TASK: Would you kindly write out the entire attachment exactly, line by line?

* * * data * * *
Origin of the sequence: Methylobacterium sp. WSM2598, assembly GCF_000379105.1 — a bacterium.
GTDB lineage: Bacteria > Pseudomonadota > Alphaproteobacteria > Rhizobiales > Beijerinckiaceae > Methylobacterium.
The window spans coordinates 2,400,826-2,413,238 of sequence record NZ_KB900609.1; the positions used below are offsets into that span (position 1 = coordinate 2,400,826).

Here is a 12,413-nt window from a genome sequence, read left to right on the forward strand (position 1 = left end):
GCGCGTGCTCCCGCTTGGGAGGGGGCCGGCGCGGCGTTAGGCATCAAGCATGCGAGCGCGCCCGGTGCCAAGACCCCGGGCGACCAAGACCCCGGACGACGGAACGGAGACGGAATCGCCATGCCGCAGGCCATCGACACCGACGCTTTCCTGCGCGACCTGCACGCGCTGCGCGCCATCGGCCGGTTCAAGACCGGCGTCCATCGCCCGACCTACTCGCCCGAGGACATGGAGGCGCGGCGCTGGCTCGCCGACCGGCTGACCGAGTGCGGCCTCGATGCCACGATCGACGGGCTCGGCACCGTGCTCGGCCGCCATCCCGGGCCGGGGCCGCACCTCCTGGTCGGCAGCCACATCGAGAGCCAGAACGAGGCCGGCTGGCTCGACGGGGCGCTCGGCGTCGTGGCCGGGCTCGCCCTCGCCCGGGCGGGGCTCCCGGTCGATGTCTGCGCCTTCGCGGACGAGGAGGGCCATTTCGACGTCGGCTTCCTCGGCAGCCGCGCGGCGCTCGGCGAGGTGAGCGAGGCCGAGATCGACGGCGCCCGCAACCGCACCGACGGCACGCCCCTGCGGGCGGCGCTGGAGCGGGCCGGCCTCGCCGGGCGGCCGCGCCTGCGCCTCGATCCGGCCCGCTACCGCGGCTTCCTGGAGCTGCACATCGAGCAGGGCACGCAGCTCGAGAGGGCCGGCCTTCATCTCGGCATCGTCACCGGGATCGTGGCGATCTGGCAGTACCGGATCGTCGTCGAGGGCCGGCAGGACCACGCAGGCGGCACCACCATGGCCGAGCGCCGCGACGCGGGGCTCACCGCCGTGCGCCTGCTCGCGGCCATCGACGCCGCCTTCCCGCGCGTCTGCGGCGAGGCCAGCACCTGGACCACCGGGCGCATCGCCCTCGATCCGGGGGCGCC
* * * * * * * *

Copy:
Origin of the sequence: Methylobacterium sp. WSM2598, assembly GCF_000379105.1 — a bacterium.
GTDB lineage: Bacteria > Pseudomonadota > Alphaproteobacteria > Rhizobiales > Beijerinckiaceae > Methylobacterium.
The window spans coordinates 2,400,826-2,413,238 of sequence record NZ_KB900609.1; the positions used below are offsets into that span (position 1 = coordinate 2,400,826).

Here is a 12,413-nt window from a genome sequence, read left to right on the forward strand (position 1 = left end):
GCGCGTGCTCCCGCTTGGGAGGGGGCCGGCGCGGCGTTAGGCATCAAGCATGCGAGCGCGCCCGGTGCCAAGACCCCGGGCGACCAAGACCCCGGACGACGGAACGGAGACGGAATCGCCATGCCGCAGGCCATCGACACCGACGCTTTCCTGCGCGACCTGCACGCGCTGCGCGCCATCGGCCGGTTCAAGACCGGCGTCCATCGCCCGACCTACTCGCCCGAGGACATGGAGGCGCGGCGCTGGCTCGCCGACCGGCTGACCGAGTGCGGCCTCGATGCCACGATCGACGGGCTCGGCACCGTGCTCGGCCGCCATCCCGGGCCGGGGCCGCACCTCCTGGTCGGCAGCCACATCGAGAGCCAGAACGAGGCCGGCTGGCTCGACGGGGCGCTCGGCGTCGTGGCCGGGCTCGCCCTCGCCCGGGCGGGGCTCCCGGTCGATGTCTGCGCCTTCGCGGACGAGGAGGGCCATTTCGACGTCGGCTTCCTCGGCAGCCGCGCGGCGCTCGGCGAGGTGAGCGAGGCCGAGATCGACGGCGCCCGCAACCGCACCGACGGCACGCCCCTGCGGGCGGCGCTGGAGCGGGCCGGCCTCGCCGGGCGGCCGCGCCTGCGCCTCGATCCGGCCCGCTACCGCGGCTTCCTGGAGCTGCACATCGAGCAGGGCACGCAGCTCGAGAGGGCCGGCCTTCATCTCGGCATCGTCACCGGGATCGTGGCGATCTGGCAGTACCGGATCGTCGTCGAGGGCCGGCAGGACCACGCAGGCGGCACCACCATGGCCGAGCGCCGCGACGCGGGGCTCACCGCCGTGCGCCTGCTCGCGGCCATCGACGCCGCCTTCCCGCGCGTCTGCGGCGAGGCCAGCACCTGGACCACCGGGCGCATCGCCCTCGATCCGGGGGCGCC